We considered two more spanning digraphs with 3,000 edges, visited during random pruning Fig. 3e and out-pruning Fig. 3f respectively. In the former, ordered-MM pruning and random pruning were forced to slow down and speed up, respectively, to meet the pace of out-pruning. In the latter, both ordered-MM and out-pruning were forced towards the random pruning trajectory. If a spanning digraph was selected anywhere along the horizontal part of the resilient pruning curve in (Fig. 3a cyan trace), all edge attacking strategies under the restriction of this chosen spanning digraph would end up to be ineffective and overlapped in a horizontal line.

In general, pruning under the restriction of a final network structure often resulted in a consistent order of performance. For example, in the macaque network, ordered-MM pruning was the most effective in increasing the control count, followed by out-pruning, random pruning and resilient pruning, respectively. However, the rate of change of nCN was different for each pruning strategy and the type of the preserved spanning subgraph. Importantly, these results also showed that the efficacy of a certain pruning strategy depends on both the initial and the final network structure. Unlike previous suggestions, in these networks at any stage of pruning, the number of control nodes could not be predicted from the count of strongly connected component (SCC)40 or the nodes with degree less than three15 (cf. Supplementary Fig. S6).

To measures the sensitivity of a network control structure to the pruning strategies between any two stages of edge attacks, we evaluated the pruning damage indices of three scale-free, a small-world, a random, an intermediate W-S, three biological and six social and related networks (cf. Fig. 4). The biological, social and related networks studied here show similarity with the scale-free network models with respect to their sensitivity to the pruning methods. Gnutella peer-to-peer network (See Table 1 and Fig. 4) exceptionally is more similar to the Watts-Strogatz models. It is a good example of a social network that is not scale-free.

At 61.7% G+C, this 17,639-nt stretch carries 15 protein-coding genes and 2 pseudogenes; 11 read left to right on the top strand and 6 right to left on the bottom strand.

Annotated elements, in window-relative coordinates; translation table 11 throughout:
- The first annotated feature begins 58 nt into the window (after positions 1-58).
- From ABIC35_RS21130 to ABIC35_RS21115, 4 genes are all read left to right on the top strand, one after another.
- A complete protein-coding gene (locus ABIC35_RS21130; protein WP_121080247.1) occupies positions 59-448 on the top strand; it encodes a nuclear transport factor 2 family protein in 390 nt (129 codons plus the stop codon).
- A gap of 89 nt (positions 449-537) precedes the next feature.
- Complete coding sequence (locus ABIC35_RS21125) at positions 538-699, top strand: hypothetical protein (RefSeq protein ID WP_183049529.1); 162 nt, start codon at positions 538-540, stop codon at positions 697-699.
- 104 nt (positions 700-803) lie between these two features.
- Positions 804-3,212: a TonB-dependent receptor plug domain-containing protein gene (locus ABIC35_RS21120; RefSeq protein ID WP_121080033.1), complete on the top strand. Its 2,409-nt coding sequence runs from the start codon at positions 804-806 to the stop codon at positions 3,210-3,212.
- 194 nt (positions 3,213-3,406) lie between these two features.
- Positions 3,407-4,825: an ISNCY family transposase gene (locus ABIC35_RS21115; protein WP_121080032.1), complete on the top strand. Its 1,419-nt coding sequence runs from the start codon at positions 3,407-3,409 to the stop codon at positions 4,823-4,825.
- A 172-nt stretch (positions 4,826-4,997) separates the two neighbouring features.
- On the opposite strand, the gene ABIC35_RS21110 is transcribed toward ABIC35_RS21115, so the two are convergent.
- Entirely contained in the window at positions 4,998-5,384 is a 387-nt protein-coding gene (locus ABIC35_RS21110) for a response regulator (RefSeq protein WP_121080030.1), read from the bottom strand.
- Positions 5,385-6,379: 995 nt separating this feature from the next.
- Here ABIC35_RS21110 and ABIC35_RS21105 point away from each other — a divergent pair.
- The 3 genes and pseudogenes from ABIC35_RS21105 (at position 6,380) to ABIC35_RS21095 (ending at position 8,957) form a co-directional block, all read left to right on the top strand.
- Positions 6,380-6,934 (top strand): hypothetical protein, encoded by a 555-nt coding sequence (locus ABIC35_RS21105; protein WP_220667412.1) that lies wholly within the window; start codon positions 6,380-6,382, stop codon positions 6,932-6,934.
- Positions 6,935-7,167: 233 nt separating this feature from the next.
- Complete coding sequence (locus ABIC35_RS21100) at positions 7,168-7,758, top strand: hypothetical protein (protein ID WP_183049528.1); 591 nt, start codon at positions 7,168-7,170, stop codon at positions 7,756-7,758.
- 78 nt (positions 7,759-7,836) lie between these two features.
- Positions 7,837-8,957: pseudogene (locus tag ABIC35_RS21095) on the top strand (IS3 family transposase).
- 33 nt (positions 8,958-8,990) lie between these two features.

MM cardinality curve

In all complex networks studied here, the order of efficacy of three of the four pruning strategies, with the exception of ordered-MM pruning, is preserved for the different networks (cf. Fig. 2, Supplementary Fig. S5). To better understand the efficacy of ordered-MM pruning in changing the control structure of a network and why it behaves differently from the other three pruning strategies, we designed the cardinality curve.

Exhaustive extraction of maximum matching (MM) sets provides a way to partition the set of edges E in a network (cf. Methods: ordered-MM pruning) i.e.   , where MM1: = a maximum matching  set  of  E and  . The indices 1, …, l of the blocks MM1, …, MMl of the partition indicate the order of extraction. The cardinality of MMk decreases or remains the same as k increases, i.e. |MM1| ≥ |MM2| ≥ … ≥ |MMl|. The cardinality curve refers to the cardinalities of MMs across their indices.

An edge in a network is critical in structural controllability if in its absence the network requires an additional control node14. All the critical edges, if any, belong to any MM set. One can in fact identify all the critical edges of a complex network from just an MM set by checking each edge for criticality using a simple algorithm: delete edge, check the control count and add the edge back. However, many networks exist without or few critical edges (cf. Table 1). Therefore, MM set could be viewed as a generalization of critical edges, a few edges that likely cause high increase in the number of controls if removed. Moreover, partitioning the network edges in terms of successive MM sets is a way of sorting edges relatively based on their criticality.

Different artificial and biological networks show a decreasing sigmoid cardinality curve, with different threshold and slope (cf. Fig. 5a,b). The flat part of the cardinality curve shows that a network has multiple MM blocks of equal cardinality. Indeed, if there is a horizontal segment as part of the cardinality curve from j to k stages of MM extractions, the length k − j + 1 of the segment reveals the number of edge-disjoint sets of minimum spanning cacti (MSC) in the updated network with edge set . This implies that the network has different options of controls sets because it can use the disjoint sets of edges, thereby increasing the network robustness to ordered-MM pruning (e.g. Fig. 5a, purple and cyan traces). On the other extreme, a monotonically decreasing cardinality curve indicates a rapid change in the control count, thereby making ordered-MM pruning the most effective as, for instance, observed in scale-free networks (e.g. Fig. 5a, blue and green traces).

Figure 5
figure 5

Cardinality curves.